In The News
How Process Closure Can Reduce Risk
Compare open and closed aseptic processing systems with a ROI-driven case study.
Featured in a recent edition of the BioProcessing Journal, within this article our ATMP and Biologics Practice Lead, Jeff Odum, CPIP, delves into the intricate world of closed systems in biomanufacturing. Introduced in the draft issue of ICH Q7 in 2000, closed systems have become a cornerstone in risk mitigation for biopharmaceutical manufacturing, aligning with cGMP standards.
The global regulatory landscape recognizes three definitions of closed systems, emphasizing product protection by preventing exposure to the manufacturing environment. The primary goal is to ensure patient safety by focusing on safety, efficacy, and quality.
Jeff emphasizes the importance of understanding potential contamination sources in bioprocessing environments, ranging from raw materials to personnel and equipment. He shares the concept of closure boundaries, defining the primary and secondary system barriers to safeguard products during manufacturing.
Stressing the need to treat each biomanufacturing unit operation as a unique closed system, he shares how the closed process prioritizes open aseptic operations and includes a Closure Analysis Risk Assessment (CLARA) to demonstrate risk mitigation for each component.
Using a Genesis AEC project as a case study, Jeff illustrates the impact of process closure on biomanufacturing design. By transitioning from an open to a closed system, the biotech manufacturer achieved significant reductions in environmental space, costs, and operational complexities. The results highlight the potential benefits of adopting a closed system approach, including lower facility costs, simplified operations, and enhanced sterility assurance.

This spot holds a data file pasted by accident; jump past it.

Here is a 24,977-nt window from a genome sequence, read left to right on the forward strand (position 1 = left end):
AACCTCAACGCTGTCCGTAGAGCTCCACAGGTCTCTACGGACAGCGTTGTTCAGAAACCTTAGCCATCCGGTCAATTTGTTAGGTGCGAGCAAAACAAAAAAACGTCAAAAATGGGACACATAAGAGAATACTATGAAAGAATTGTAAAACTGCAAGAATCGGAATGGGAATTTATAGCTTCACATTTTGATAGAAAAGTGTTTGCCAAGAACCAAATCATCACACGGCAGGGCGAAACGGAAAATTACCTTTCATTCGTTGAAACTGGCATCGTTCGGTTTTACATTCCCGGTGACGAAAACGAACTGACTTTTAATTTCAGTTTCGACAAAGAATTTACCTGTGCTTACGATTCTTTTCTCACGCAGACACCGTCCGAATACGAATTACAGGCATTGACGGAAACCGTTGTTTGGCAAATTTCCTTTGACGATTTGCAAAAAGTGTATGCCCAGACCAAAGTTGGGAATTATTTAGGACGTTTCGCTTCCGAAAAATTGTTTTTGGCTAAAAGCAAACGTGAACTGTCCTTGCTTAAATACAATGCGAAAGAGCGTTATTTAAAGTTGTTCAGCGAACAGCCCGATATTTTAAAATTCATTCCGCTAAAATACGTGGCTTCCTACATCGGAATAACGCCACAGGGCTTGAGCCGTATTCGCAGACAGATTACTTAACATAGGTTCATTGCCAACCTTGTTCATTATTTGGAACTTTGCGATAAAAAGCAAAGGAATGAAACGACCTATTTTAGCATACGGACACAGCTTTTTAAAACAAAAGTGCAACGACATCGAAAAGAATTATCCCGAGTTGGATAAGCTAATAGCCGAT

In conclusion, he underscores the challenges and benefits of implementing closed systems in biomanufacturing. While the transition requires a paradigm shift and enhanced skillsets, the potential gains in cost reduction, operational efficiency, and risk mitigation make a compelling case for embracing closed systems in the industry.
- Closed systems in biomanufacturing have evolved over two decades as a crucial risk mitigation strategy.
- Global regulatory agencies emphasize product protection and patient safety through closed systems.
- Understanding potential contamination sources is crucial, and closure boundaries define primary and secondary system barriers.
- Treating each unit operation as a unique closed system is essential, with a focus on open aseptic operations.
- A case study demonstrates significant benefits, including reduced costs, simplified operations, and enhanced sterility assurance, by transitioning to closed systems